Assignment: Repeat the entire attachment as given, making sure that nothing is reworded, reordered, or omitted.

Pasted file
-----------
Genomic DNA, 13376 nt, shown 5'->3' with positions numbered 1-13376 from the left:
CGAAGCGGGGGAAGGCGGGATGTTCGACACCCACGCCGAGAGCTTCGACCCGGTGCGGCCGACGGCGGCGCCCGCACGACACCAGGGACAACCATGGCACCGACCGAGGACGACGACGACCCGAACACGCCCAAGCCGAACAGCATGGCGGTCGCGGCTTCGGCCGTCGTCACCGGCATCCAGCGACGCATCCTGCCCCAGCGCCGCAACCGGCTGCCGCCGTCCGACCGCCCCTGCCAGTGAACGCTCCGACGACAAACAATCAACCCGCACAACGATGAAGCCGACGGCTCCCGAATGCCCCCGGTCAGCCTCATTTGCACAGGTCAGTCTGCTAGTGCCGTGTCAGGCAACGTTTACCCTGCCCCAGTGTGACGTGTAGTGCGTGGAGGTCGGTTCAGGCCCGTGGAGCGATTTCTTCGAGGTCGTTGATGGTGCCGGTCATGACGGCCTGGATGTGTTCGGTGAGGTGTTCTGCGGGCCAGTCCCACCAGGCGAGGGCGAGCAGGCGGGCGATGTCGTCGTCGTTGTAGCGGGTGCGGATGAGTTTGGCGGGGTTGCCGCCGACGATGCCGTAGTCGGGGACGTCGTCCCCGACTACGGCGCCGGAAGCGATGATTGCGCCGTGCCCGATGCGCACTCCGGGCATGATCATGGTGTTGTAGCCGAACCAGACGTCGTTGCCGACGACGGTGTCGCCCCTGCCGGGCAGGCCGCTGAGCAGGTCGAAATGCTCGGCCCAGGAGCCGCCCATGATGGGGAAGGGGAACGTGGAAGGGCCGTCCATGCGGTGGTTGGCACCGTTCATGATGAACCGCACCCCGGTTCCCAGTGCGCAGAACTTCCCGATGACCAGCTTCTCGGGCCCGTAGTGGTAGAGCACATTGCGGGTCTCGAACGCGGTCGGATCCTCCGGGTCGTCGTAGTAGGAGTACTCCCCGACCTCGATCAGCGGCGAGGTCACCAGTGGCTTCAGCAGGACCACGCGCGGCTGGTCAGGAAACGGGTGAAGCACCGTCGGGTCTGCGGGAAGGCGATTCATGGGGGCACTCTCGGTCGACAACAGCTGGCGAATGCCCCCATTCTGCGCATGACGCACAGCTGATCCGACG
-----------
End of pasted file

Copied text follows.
Genomic DNA, 13376 nt, shown 5'->3' with positions numbered 1-13376 from the left:
CGAAGCGGGGGAAGGCGGGATGTTCGACACCCACGCCGAGAGCTTCGACCCGGTGCGGCCGACGGCGGCGCCCGCACGACACCAGGGACAACCATGGCACCGACCGAGGACGACGACGACCCGAACACGCCCAAGCCGAACAGCATGGCGGTCGCGGCTTCGGCCGTCGTCACCGGCATCCAGCGACGCATCCTGCCCCAGCGCCGCAACCGGCTGCCGCCGTCCGACCGCCCCTGCCAGTGAACGCTCCGACGACAAACAATCAACCCGCACAACGATGAAGCCGACGGCTCCCGAATGCCCCCGGTCAGCCTCATTTGCACAGGTCAGTCTGCTAGTGCCGTGTCAGGCAACGTTTACCCTGCCCCAGTGTGACGTGTAGTGCGTGGAGGTCGGTTCAGGCCCGTGGAGCGATTTCTTCGAGGTCGTTGATGGTGCCGGTCATGACGGCCTGGATGTGTTCGGTGAGGTGTTCTGCGGGCCAGTCCCACCAGGCGAGGGCGAGCAGGCGGGCGATGTCGTCGTCGTTGTAGCGGGTGCGGATGAGTTTGGCGGGGTTGCCGCCGACGATGCCGTAGTCGGGGACGTCGTCCCCGACTACGGCGCCGGAAGCGATGATTGCGCCGTGCCCGATGCGCACTCCGGGCATGATCATGGTGTTGTAGCCGAACCAGACGTCGTTGCCGACGACGGTGTCGCCCCTGCCGGGCAGGCCGCTGAGCAGGTCGAAATGCTCGGCCCAGGAGCCGCCCATGATGGGGAAGGGGAACGTGGAAGGGCCGTCCATGCGGTGGTTGGCACCGTTCATGATGAACCGCACCCCGGTTCCCAGTGCGCAGAACTTCCCGATGACCAGCTTCTCGGGCCCGTAGTGGTAGAGCACATTGCGGGTCTCGAACGCGGTCGGATCCTCCGGGTCGTCGTAGTAGGAGTACTCCCCGACCTCGATCAGCGGCGAGGTCACCAGTGGCTTCAGCAGGACCACGCGCGGCTGGTCAGGAAACGGGTGAAGCACCGTCGGGTCTGCGGGAAGGCGATTCATGGGGGCACTCTCGGTCGACAACAGCTGGCGAATGCCCCCATTCTGCGCATGACGCACAGCTGATCCGACG